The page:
First, the good news: A World Rugby-appointed judicial committee has cancelled the red card sanction handed to France fullback Benjamin Fall for his mid-air collision due to the various mitigating circumstances which finished with Beauden Barrett suffering from concussion.

Now, for the bad. Referee Angus Gardner was wrong to issue it. His two match officials on the sidelines were wrong to endorse it. And television match official George Ayoub was wrong for his failure to tell Gardner to wait before reaching for his red card, to look instead at the bigger picture which clearly showed Fall's loss of balance caused by Anton Lienert-Brown's interference and the fact that Fall had eyes only for the ball.

More bad: Fall, as many observers felt at the time, was terribly hard done by. He might have received an apology on behalf of World Rugby's representatives at New Zealand Rugby's Wellington headquarters after the hearing on Sunday night but what cold comfort after playing only 12 mintues of the game following his arrival during the week from Montpellier and the fact the test and series was effectively over once he left.

He'll be free to play in Dunedin on Saturday, but, again, it's too little, too late. The damage has been done.


Where does this leave us? Even more confused. The expedient result for World Rugby and Gardner would have been a guilty finding, and a two-week-or-so ban for Fall.

Benjamin Fall is given a red card.
Benjamin Fall is given a red card.

Common sense has been applied, clearly, but the law is also clear and Gardner ruled it to the letter because of the way Barrett landed – on his head and neck area. It was a horrible incident, but again, watching it live it was hard not to feel that Fall was very hard done by.

As the referee, Gardner is the sole arbiter of the laws. A week earlier, Luke Pearce gave France lock Paul Gabrillagues a yellow card for a high tackle on Ryan Crotty which probably didn't even warrant a penalty. Unfortunately, replays showed as much but the TMO, who wasn't consulted, didn't have the right to call Pearce on it.

The grey areas are such that referees need access to a metaphorical enigma machine to crack the code every time they run on to the pitch and probably the only quick fix is that they require better and more timely advice from their assistants.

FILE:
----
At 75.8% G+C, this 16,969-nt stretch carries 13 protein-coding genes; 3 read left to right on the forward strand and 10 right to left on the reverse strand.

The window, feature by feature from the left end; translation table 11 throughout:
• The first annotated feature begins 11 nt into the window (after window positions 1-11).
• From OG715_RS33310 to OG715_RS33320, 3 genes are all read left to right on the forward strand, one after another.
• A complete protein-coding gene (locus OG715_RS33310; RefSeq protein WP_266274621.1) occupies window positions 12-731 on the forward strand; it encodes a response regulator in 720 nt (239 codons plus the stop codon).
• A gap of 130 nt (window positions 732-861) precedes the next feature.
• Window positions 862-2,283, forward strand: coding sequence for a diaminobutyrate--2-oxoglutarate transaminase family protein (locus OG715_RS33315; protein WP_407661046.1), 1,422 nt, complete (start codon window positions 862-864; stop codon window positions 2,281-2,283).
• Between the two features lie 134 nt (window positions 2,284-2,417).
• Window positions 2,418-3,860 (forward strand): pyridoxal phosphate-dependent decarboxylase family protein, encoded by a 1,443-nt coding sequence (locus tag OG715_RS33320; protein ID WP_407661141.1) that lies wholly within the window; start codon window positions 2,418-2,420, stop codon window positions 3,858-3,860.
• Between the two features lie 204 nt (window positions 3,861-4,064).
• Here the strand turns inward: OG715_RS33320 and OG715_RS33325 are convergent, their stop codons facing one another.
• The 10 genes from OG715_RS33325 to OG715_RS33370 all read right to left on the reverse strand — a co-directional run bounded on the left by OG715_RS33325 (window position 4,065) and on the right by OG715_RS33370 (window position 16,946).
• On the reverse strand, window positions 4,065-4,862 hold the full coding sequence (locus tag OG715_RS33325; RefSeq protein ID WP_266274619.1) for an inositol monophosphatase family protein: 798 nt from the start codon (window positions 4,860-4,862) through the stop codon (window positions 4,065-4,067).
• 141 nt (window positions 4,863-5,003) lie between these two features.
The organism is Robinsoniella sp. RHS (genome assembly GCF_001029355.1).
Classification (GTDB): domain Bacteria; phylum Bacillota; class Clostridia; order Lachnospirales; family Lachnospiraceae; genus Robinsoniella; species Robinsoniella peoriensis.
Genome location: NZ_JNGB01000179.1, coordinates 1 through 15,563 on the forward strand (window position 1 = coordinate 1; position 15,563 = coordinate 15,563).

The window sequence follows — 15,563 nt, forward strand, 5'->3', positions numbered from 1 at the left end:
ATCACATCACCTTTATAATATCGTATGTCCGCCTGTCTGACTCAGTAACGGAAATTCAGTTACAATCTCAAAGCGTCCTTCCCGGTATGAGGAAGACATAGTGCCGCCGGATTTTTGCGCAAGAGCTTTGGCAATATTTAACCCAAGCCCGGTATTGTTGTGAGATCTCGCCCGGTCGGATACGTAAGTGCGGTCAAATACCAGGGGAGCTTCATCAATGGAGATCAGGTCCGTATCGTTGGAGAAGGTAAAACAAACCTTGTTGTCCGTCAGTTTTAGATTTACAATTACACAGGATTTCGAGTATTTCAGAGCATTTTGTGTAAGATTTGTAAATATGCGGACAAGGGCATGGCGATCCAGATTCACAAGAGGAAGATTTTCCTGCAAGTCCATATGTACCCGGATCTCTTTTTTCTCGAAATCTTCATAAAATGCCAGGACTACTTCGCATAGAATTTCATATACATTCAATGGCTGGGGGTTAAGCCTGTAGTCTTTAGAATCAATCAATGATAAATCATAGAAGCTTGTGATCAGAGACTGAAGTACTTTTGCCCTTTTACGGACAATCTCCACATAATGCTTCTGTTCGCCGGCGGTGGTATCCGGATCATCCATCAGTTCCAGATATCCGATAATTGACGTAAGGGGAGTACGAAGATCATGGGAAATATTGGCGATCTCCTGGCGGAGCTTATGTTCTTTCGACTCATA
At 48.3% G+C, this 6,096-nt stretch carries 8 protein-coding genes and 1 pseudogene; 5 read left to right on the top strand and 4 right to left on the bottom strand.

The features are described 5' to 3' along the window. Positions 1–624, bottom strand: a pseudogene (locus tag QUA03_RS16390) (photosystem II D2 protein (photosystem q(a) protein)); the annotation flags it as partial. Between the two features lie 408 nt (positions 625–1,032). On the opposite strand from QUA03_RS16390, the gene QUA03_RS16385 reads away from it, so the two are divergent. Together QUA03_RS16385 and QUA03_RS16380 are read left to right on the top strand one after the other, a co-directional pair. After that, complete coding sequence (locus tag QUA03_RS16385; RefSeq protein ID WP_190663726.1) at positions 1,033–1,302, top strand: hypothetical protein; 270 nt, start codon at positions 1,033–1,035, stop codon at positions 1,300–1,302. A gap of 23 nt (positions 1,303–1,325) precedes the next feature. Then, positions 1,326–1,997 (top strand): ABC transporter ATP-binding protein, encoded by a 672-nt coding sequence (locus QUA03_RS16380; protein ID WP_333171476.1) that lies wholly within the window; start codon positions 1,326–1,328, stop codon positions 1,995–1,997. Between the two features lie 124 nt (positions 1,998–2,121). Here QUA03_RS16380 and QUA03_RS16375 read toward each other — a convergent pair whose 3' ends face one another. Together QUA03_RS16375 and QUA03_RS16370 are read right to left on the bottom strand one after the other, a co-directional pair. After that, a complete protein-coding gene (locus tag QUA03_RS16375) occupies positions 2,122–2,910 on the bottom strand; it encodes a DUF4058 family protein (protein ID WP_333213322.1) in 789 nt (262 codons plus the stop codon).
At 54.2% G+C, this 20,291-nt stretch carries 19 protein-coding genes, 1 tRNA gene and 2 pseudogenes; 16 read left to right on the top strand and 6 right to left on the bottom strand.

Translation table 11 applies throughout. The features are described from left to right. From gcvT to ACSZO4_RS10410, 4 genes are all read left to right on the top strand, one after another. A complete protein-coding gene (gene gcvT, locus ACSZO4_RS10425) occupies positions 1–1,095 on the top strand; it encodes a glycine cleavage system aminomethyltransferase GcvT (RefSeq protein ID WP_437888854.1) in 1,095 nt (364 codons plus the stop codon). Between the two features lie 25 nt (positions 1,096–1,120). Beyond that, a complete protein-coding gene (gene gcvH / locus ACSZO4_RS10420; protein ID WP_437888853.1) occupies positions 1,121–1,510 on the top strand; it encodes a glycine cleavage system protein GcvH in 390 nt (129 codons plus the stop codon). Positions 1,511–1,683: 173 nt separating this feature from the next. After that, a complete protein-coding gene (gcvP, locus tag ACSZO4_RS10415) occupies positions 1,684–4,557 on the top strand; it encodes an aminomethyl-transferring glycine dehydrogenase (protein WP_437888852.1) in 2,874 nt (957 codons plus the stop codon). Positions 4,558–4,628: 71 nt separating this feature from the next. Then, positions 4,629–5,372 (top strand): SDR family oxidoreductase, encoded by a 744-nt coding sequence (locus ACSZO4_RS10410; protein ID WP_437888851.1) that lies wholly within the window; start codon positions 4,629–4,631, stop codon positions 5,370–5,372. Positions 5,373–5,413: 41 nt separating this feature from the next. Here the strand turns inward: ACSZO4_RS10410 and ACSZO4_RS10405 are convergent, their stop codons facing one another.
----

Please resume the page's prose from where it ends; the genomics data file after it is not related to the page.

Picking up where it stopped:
"The player, at all times, had his eyes on the ball whilst it was in the air, which showed, in our opinion, a clear intention, on the part of the player, that he intended to contest it," the judicial body's statement said. "From the moment the ball leaves France #10's boot the player is observed running a line at pace to a position which he believes will put him in the best possible position to catch it. The line that the player is running is then altered by his collision with NZ #13. This collision then causes the player to lose his balance, stumble and be propelled or pushed towards the path of NZ #10. By reason of those matters the player's attempt to contest the ball was compromised."

The panel, including former Australia players David Croft and John Langford found Fall wasn't careless or reckless, but was compromised himself by Lienert-Brown.

"It is important to record, that no criticism is made of the referee nor, in our opinion, would any be warranted," the panel added.

"Unlike the referee we had the benefit of all the video footage, which showed various angles of the incident. Unlike the referee we had the luxury of time to deliberate and consider, in private, the incident. In contrast, the referee was required to make his decision in a matter of minutes in the full gaze of the public and without the benefit of all the relevant material."

Gardner needed more help in Wellington - what chance more drama in Dunedin on Saturday?

To get the day's top sports stories in your inbox, sign up to our newsletter here